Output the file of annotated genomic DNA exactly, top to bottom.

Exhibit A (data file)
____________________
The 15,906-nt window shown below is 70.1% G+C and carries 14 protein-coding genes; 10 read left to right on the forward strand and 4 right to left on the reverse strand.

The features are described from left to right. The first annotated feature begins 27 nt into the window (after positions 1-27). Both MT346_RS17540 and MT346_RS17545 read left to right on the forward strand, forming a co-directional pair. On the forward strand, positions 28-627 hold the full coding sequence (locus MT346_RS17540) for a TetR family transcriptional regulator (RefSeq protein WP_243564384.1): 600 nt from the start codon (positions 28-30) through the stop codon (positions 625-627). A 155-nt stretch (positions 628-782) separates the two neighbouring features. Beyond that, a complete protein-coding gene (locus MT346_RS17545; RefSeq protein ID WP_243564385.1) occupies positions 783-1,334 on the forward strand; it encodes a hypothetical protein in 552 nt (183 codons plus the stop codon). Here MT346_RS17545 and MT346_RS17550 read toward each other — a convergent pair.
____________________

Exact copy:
The 15,906-nt window shown below is 70.1% G+C and carries 14 protein-coding genes; 10 read left to right on the forward strand and 4 right to left on the reverse strand.

The features are described from left to right. The first annotated feature begins 27 nt into the window (after positions 1-27). Both MT346_RS17540 and MT346_RS17545 read left to right on the forward strand, forming a co-directional pair. On the forward strand, positions 28-627 hold the full coding sequence (locus MT346_RS17540) for a TetR family transcriptional regulator (RefSeq protein WP_243564384.1): 600 nt from the start codon (positions 28-30) through the stop codon (positions 625-627). A 155-nt stretch (positions 628-782) separates the two neighbouring features. Beyond that, a complete protein-coding gene (locus MT346_RS17545; RefSeq protein ID WP_243564385.1) occupies positions 783-1,334 on the forward strand; it encodes a hypothetical protein in 552 nt (183 codons plus the stop codon). Here MT346_RS17545 and MT346_RS17550 read toward each other — a convergent pair.